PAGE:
In computer programming, iteration is the repetition of a sequence of code. A loop is a form of iteration. A loop repeats code until a certain condition is met.

Questions for the students:

  • Do you use shampoo to wash your hair? Most will say ‘Yes’.
  • Have you ever read the instructions on a bottle of shampoo? Most will say ‘No’.

Most of us have never read the instructions on a bottle of shampoo, because we already know how to use shampoo.

What algorithm could you write for shampooing your hair? Example:

  1. Wet hair.
  2. Apply shampoo to wet hair
  3. Scrub shampoo into hair
  4. Rinse shampoo out of hair

If you did read the instructions on a bottle of shampoo, you may read similar instructions as the ones you just wrote with one added step at the end. That step is ‘Repeat.’ How does this one extra step affect the algorithm?

Shampoo flowchart

In computer programming, this is known as the ‘shampoo algorithm’ and is an example of a loop. It is also an example of an ‘infinite’ or ‘endless’ loop as the algorithm keeps repeating with no condition that ends the looping.

Iteration cartoon

‘Rinse. Repeat.’ has even become a meme and made its way into modern song lyrics. What other common activities involve repetitive actions? Examples: Singing (choruses repeat), dancing, school cheers, walking and running, exercise routines…


Share with your students the history of ‘Lather, Rinse, Repeat.’

Lather, Rinse, Repeat: Hygiene Tip or Marketing Ploy By Lauren Goldstein October 11, 1999 (FORTUNE Magazine) – In Benjamin Cheever’s novel The Plagiarist, a marketing executive becomes an industry legend by adding one word to shampoo bottles: REPEAT. He doubles shampoo sales overnight.

This bit of fiction reflects a small yet significant eddy of U.S. consumer angst: If we REPEAT, are we or are we not playing into the hands of some marketing scheme? It turns out that in real life there’s a reason you should repeat, or at least there used to be. In the 1950s, when shampoos began to be mass-marketed, we didn’t wash our hair all that often–once or twice a week, as opposed to five times a week as most of us do now. Also, we used a lot more goop in our hair. It was the age of Brylcream and antimacassars, remember. Paul Wallace, the director of hair-care research and development for Clairol, says that when cleaning agents in shampoo came up against that amount of oil and goop, “it depressed the lather.” A second application was needed to get the suds that consumers expected. Lots of suds mean that hair is already clean. Maybe too clean (there’s no oil to break through), but consumers like it.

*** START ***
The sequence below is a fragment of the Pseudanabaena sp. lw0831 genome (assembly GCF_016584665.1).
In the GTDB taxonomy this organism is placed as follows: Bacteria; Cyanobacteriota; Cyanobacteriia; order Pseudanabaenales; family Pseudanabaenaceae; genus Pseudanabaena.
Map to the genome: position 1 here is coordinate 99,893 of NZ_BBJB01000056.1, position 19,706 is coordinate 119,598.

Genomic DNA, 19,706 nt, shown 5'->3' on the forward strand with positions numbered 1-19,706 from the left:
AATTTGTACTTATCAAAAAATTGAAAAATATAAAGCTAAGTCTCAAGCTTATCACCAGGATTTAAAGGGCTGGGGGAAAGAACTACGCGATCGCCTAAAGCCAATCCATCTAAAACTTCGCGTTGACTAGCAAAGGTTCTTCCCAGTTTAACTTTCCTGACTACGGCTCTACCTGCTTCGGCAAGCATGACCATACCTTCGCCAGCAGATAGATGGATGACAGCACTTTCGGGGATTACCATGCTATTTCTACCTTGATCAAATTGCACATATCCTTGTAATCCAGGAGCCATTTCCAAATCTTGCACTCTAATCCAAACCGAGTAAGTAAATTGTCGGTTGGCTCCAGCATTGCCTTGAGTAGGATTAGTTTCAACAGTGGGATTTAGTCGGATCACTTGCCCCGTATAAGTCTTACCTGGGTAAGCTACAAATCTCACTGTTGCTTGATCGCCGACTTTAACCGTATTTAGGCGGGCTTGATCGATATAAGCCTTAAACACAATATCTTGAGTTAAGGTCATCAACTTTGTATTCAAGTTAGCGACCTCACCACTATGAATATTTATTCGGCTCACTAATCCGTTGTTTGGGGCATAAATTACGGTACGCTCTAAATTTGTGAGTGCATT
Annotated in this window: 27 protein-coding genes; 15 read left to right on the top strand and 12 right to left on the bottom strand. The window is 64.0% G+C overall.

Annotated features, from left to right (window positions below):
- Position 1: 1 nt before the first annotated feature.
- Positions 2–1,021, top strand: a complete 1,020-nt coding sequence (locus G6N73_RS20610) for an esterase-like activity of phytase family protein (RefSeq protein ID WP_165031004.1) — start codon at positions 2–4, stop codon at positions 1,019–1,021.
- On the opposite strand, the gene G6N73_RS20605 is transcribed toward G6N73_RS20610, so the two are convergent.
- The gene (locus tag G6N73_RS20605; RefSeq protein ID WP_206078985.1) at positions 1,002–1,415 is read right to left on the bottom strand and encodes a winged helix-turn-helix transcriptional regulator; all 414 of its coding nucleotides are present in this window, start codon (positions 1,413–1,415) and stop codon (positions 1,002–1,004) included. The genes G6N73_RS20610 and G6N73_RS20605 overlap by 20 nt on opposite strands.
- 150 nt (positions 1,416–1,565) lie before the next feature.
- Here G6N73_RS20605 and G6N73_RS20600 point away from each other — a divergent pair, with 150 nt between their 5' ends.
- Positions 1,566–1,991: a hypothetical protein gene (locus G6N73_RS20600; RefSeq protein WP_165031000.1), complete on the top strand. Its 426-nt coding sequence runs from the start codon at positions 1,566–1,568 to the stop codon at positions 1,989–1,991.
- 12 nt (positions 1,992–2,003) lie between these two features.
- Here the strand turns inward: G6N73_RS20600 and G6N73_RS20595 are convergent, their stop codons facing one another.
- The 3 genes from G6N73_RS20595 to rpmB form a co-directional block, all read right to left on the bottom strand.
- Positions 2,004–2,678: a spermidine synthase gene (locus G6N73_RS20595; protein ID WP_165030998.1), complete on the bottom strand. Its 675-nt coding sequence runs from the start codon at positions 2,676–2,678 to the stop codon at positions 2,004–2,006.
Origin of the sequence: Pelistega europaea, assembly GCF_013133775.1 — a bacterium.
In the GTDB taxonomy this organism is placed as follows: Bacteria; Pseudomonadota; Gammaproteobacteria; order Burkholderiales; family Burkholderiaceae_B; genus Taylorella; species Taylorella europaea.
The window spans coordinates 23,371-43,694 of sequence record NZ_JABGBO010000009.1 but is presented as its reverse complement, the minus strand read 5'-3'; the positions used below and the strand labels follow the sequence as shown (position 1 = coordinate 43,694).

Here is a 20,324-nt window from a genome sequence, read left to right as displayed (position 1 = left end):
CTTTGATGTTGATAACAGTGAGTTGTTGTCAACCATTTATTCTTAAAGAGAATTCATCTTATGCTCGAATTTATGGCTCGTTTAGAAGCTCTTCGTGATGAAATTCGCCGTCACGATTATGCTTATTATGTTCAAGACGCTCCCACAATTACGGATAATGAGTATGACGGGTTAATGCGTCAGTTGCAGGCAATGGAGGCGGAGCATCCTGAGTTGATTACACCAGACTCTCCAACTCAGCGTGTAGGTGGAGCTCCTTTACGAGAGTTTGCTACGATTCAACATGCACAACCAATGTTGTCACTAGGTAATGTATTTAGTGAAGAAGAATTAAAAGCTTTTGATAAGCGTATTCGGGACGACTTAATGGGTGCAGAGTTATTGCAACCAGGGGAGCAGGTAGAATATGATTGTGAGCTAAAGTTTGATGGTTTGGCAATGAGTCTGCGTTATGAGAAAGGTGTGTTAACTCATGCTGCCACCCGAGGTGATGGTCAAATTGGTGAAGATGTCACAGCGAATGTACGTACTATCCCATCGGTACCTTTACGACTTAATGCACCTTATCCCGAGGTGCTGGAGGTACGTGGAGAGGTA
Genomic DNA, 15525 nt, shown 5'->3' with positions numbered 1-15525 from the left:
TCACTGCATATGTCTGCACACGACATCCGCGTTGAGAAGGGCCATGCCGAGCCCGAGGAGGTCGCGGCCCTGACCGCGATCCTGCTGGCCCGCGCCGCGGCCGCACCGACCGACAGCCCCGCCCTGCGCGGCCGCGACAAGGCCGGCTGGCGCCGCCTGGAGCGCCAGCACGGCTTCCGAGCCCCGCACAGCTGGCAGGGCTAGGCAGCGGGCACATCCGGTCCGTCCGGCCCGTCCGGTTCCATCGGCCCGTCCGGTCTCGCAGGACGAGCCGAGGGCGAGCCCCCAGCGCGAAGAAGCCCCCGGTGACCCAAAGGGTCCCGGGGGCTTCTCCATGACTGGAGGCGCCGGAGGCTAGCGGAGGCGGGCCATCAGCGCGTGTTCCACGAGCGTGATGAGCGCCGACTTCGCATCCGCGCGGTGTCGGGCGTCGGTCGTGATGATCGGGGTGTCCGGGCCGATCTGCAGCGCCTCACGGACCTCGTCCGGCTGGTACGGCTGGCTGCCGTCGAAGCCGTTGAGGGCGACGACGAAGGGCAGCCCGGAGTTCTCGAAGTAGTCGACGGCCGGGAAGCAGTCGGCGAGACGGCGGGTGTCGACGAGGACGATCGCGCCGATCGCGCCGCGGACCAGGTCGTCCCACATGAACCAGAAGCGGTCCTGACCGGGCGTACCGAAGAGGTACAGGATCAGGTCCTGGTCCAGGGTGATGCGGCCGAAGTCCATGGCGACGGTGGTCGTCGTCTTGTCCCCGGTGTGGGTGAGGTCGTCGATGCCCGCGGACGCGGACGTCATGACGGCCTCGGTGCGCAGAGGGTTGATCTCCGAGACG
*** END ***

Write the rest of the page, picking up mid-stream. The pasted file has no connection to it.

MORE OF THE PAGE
FORTUNE asked Frederic Fekkai, the noted and notably expensive New York City hairdresser, what he thought about the double lather. He says, “Yesterday I put oil on my hair for a different look and went to a restaurant where the smoke was horrible. This morning I realized I had to do two shampoos.”

At any rate, Wallace says advances in shampoo technology mean that only one application of, for instance, Clairol’s Herbal Essences is sufficient to break through the oiliest hair. The company has stricken the use of both REPEAT and REPEAT IF DESIRED from all Clairol products. Yet a lot of brands, like Suave by Unilever and L’Oreal, still say REPEAT. Others, like Unilever’s Finesse and Revlon’s Flex, opt for the less imperative REPEAT IF DESIRED. Procter & Gamble uses REPEAT IF NECESSARY on Pantene.

Getting consumers to wash twice can, of course, increase sales–in ways one might not imagine. Double sudsing leads to dry hair, Fekkai points out, and that means more beauty products! “When you do two shampoos, even if you don’t usually use a conditioner, you have to use a little,” he says. “The conditioner becomes very important.” REPEAT. FOLLOW WITH CONDITIONER. Words Cheever’s marketer could have retired on. –Lauren Goldstein

Shampoo bottle

From Wikipedia (,_rinse,_repeat): Lather, rinse, repeat (sometimes wash, rinse, repeat) is an idiom roughly quoting the instructions found on many brands of shampoo. It is also used as a humorous way of pointing out that such instructions if taken literally would result in an endless loop of repeating the same steps, at least until one runs out of shampoo. It is also a sarcastic metaphor for following instructions or procedures slavishly without critical thought.